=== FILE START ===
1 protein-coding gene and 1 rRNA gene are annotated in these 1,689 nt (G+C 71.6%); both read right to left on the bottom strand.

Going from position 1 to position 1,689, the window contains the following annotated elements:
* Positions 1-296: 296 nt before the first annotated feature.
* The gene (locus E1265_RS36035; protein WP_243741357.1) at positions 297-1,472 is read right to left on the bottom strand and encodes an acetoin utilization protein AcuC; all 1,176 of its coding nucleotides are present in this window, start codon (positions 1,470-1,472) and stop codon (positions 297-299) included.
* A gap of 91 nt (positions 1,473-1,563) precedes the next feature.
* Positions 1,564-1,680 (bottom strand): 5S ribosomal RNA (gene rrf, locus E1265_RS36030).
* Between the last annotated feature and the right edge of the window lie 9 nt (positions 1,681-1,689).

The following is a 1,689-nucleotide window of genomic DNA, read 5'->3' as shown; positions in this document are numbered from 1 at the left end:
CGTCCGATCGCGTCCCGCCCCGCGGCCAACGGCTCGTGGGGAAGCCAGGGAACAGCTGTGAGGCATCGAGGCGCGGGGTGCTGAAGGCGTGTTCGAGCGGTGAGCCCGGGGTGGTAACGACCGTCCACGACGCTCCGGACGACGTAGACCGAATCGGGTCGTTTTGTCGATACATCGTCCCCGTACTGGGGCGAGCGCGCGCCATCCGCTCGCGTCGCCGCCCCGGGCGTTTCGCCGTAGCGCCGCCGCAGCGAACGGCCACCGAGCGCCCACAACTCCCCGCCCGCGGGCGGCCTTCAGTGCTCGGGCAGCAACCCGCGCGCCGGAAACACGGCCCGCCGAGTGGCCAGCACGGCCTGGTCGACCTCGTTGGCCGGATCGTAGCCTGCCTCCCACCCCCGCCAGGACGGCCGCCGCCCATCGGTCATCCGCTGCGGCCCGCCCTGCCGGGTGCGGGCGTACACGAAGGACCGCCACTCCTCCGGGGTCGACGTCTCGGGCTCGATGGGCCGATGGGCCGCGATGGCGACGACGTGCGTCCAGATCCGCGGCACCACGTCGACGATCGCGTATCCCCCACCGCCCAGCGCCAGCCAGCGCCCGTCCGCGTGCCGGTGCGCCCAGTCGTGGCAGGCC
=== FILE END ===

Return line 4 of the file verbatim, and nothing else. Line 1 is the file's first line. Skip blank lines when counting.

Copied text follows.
* The gene (locus E1265_RS36035; protein WP_243741357.1) at positions 297-1,472 is read right to left on the bottom strand and encodes an acetoin utilization protein AcuC; all 1,176 of its coding nucleotides are present in this window, start codon (positions 1,470-1,472) and stop codon (positions 297-299) included.